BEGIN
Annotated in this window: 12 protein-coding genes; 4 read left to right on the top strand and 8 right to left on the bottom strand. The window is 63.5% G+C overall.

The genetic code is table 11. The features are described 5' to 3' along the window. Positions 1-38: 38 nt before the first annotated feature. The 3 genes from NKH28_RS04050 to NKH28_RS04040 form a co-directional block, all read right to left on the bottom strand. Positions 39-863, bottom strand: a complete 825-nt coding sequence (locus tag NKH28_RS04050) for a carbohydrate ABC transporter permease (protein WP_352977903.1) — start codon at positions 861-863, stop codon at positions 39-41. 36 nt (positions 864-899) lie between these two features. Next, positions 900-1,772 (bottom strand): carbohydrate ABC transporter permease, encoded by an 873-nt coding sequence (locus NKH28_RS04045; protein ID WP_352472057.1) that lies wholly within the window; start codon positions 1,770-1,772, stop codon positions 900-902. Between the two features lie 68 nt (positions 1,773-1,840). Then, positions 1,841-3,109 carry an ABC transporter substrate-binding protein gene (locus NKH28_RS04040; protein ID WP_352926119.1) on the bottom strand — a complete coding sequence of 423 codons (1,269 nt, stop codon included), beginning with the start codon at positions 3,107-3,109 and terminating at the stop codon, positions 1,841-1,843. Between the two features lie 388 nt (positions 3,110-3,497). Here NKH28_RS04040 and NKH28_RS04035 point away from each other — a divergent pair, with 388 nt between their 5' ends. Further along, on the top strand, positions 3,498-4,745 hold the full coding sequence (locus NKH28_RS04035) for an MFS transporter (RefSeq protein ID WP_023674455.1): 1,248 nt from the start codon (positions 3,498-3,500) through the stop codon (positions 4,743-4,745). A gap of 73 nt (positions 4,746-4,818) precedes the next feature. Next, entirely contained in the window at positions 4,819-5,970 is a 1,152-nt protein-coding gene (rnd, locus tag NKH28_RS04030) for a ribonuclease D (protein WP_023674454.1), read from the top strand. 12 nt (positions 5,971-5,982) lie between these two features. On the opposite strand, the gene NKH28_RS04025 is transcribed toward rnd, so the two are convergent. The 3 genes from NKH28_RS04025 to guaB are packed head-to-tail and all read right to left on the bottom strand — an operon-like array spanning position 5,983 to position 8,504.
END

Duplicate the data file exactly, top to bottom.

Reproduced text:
Annotated in this window: 12 protein-coding genes; 4 read left to right on the top strand and 8 right to left on the bottom strand. The window is 63.5% G+C overall.

The genetic code is table 11. The features are described 5' to 3' along the window. Positions 1-38: 38 nt before the first annotated feature. The 3 genes from NKH28_RS04050 to NKH28_RS04040 form a co-directional block, all read right to left on the bottom strand. Positions 39-863, bottom strand: a complete 825-nt coding sequence (locus tag NKH28_RS04050) for a carbohydrate ABC transporter permease (protein WP_352977903.1) — start codon at positions 861-863, stop codon at positions 39-41. 36 nt (positions 864-899) lie between these two features. Next, positions 900-1,772 (bottom strand): carbohydrate ABC transporter permease, encoded by an 873-nt coding sequence (locus NKH28_RS04045; protein ID WP_352472057.1) that lies wholly within the window; start codon positions 1,770-1,772, stop codon positions 900-902. Between the two features lie 68 nt (positions 1,773-1,840). Then, positions 1,841-3,109 carry an ABC transporter substrate-binding protein gene (locus NKH28_RS04040; protein ID WP_352926119.1) on the bottom strand — a complete coding sequence of 423 codons (1,269 nt, stop codon included), beginning with the start codon at positions 3,107-3,109 and terminating at the stop codon, positions 1,841-1,843. Between the two features lie 388 nt (positions 3,110-3,497). Here NKH28_RS04040 and NKH28_RS04035 point away from each other — a divergent pair, with 388 nt between their 5' ends. Further along, on the top strand, positions 3,498-4,745 hold the full coding sequence (locus NKH28_RS04035) for an MFS transporter (RefSeq protein ID WP_023674455.1): 1,248 nt from the start codon (positions 3,498-3,500) through the stop codon (positions 4,743-4,745). A gap of 73 nt (positions 4,746-4,818) precedes the next feature. Next, entirely contained in the window at positions 4,819-5,970 is a 1,152-nt protein-coding gene (rnd, locus tag NKH28_RS04030) for a ribonuclease D (protein WP_023674454.1), read from the top strand. 12 nt (positions 5,971-5,982) lie between these two features. On the opposite strand, the gene NKH28_RS04025 is transcribed toward rnd, so the two are convergent. The 3 genes from NKH28_RS04025 to guaB are packed head-to-tail and all read right to left on the bottom strand — an operon-like array spanning position 5,983 to position 8,504.